We will only improve L.A.’s drive once we take the bold step to reclaim our major streets and thoroughfares to efficiently get people to and from their destinations.  FAST supports repaving L.A.’s roads, fully synchronizing street signals using energy efficient lighting, and removing parking lanes during peak travel periods to promote more rapid and orderly travel.  FAST supports creating a citywide network of “paired streets” north-south or east-west which allow two way travel on each street but favor a single direction, and FAST supports Metro’s ExpressLanes pilot program to expand the use of carpool lanes on the 1-110 and 10 freeways, which will increase speeds and improve the mobility of our freeways. 

FAST’s coalition is also advocating for L.A. to create a regional bike network that will encourage more commuting by bicycle while keeping cyclists safer on the roads. FAST encourages more participation in Traffic Demand Management (TDM) programs which incentivize car-sharing, carpools, buses, and rail for as many of our trips as possible. 

The solutions to our gridlock are attainable, and listed in detail on FAST’s Web site. Many are being implemented countywide by the Metro board and Metrolink, and in Los Angeles by Mayor Villaraigosa, the Los Angeles City Council, and the Los Angeles Department of Transportation.  But L.A.’s current budget crises can bring this momentum to a grinding halt unless we get actively involved in funding a comprehensive plan of road improvements and increased transit options to solve L.A.’s traffic permanently.   

Within the next 10 years, L.A. will benefit greatly from implementing these fast-term solutions and building out L.A.’s rail system, with the Expo Line, Orange Line extension, Metrolink, the Regional Connector, and Mayor Villaraigosa’s and MoveLA’s “30/10” campaign to complete our subway system within 10 years rather than 30.  Completing these major projects will allow us to drive only when we must, and will finally put L.A. on par with the other major international cities of the world.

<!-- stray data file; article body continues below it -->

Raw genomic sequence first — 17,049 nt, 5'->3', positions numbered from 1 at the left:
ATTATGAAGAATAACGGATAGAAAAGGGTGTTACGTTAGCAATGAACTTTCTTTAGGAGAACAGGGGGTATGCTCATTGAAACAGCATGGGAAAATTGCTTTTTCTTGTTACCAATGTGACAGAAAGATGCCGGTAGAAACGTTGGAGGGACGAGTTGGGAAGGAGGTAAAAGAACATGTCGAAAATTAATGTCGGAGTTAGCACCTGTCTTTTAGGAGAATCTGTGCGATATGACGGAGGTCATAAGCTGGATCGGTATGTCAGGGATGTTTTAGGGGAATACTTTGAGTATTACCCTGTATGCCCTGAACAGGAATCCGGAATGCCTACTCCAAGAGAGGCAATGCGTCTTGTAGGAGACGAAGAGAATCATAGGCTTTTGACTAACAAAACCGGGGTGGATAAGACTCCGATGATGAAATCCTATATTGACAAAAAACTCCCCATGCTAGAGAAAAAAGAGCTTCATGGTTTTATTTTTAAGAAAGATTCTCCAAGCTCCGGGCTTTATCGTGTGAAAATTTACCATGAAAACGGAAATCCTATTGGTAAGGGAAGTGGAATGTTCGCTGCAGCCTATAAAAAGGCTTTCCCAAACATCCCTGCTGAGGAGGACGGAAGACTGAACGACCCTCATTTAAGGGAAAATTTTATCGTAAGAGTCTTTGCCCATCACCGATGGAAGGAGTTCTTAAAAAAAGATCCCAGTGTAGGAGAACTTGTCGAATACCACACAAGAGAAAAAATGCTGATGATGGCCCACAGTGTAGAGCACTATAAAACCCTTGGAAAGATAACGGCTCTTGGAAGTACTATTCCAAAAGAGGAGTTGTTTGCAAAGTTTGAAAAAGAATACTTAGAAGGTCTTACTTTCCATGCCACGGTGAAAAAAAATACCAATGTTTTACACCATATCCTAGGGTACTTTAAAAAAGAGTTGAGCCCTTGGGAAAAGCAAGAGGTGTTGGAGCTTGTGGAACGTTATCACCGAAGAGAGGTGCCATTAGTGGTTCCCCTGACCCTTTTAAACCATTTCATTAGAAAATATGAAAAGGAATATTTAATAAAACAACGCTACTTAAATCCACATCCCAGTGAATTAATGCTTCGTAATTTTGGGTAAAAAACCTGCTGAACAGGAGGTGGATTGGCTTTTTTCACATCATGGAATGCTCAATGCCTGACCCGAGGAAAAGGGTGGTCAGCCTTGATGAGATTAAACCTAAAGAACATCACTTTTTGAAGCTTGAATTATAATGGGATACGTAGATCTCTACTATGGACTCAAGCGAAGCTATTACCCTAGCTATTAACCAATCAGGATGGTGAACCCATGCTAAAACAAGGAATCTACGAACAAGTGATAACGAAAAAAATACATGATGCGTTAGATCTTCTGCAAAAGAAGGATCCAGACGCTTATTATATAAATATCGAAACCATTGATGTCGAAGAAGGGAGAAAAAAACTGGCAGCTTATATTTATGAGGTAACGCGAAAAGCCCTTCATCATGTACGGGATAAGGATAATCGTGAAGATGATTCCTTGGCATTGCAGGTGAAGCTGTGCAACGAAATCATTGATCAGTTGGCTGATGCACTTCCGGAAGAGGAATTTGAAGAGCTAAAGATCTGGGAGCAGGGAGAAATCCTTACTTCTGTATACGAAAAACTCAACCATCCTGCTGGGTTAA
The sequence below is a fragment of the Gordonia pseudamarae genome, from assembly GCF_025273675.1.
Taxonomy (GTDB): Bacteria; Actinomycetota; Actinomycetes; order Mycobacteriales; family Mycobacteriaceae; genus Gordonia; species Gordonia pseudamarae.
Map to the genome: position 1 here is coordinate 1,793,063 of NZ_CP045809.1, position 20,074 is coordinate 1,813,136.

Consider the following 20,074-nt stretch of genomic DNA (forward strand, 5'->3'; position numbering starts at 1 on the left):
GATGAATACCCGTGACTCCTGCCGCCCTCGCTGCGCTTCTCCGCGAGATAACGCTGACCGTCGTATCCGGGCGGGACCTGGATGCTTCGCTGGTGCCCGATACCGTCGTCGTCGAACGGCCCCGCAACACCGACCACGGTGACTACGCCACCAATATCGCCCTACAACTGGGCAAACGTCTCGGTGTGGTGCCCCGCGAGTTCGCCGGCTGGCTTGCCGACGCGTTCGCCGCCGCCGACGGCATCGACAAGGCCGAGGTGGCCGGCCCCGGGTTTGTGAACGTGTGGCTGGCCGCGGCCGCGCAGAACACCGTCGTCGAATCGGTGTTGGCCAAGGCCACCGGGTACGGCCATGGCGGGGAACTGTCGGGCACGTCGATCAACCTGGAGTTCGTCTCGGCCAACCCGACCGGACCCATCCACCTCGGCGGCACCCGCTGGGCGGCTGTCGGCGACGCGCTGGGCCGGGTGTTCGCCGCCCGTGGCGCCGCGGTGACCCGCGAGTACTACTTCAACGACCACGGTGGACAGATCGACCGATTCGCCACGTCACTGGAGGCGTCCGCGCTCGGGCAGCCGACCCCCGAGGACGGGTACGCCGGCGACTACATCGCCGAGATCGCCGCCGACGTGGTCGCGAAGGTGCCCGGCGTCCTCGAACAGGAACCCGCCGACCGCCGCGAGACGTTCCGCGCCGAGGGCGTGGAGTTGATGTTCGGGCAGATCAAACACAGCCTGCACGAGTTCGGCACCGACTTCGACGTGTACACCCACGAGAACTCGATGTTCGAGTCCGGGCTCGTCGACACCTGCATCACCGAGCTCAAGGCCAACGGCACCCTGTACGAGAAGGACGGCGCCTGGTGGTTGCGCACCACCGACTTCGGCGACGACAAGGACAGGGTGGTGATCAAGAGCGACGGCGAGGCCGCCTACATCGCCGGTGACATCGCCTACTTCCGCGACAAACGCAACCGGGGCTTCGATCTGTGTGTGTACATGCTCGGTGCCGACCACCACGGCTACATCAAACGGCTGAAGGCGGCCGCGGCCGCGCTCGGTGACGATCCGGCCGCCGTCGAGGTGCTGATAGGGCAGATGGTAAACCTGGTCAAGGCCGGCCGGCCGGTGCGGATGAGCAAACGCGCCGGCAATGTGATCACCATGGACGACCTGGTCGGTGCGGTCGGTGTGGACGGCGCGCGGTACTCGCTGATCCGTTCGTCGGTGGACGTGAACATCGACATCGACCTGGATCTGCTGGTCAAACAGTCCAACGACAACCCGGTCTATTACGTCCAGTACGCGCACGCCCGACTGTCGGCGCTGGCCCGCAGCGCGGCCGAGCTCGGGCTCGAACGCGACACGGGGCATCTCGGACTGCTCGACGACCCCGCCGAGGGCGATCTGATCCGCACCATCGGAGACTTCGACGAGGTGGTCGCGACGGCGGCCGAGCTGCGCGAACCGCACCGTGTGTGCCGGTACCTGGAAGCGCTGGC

In 2010, we all must be part of the effort to use local Measure R funds and garner the federal funds needed for Los Angeles to build a multi-modal transit system befitting our world-class region. With the Obama Administration and Congress contemplating investing billions of dollars in transportation over the next six years, FAST, MoveLA, and others in the Transportation For America campaign are calling on our leaders to direct funding towards the complete transportation system that L.A. so desperately needs. We must increase local, state, and federal support for roads, transit, bicycling, and walking.  Once that is accomplished, we will finally make LA’s drive friendlier, and make the alternatives to driving more ubiquitous. 



Los Angeles City Councilmember Bill Rosendahl
Chair of the Transportation Committee 

I always get disappointed when I witness or read about aggressive and rude driving behavior, but I don’t think it’s necessarily unique to our roadways.  In these fast-paced and economically uncertain times, people are too stressed out, and that stress turns into frustration.  Unfortunately, sometimes vehicles provide a level of anonymity that allows drivers to feel comfortable offending other drivers.

What the City can do to combat this aggression is to remove the stressors that trigger the aggressive behavior in the first place. I can speak from experience that the number one stressor for motorists is gridlock.  The Westside of Los Angeles, which I represent, is the most gridlocked area in the City.  In years past, we have developed more and widened our existing roadways, which has only made the problem worse. 

L.A. has to reinvent itself, thinking not just about the automobile as the primary means of mobility but also light rail, bus, bicycle and walking. We have to plan for healthier and environmentally friendly cities that will not only ease congestion but also offer people a true alternative.

The good news is that taxpayers approved a half-cent sales tax increase (Measure R) in 2008 which will provide nearly $40 billion over the next 30 years to fund transportation projects throughout Los Angeles County.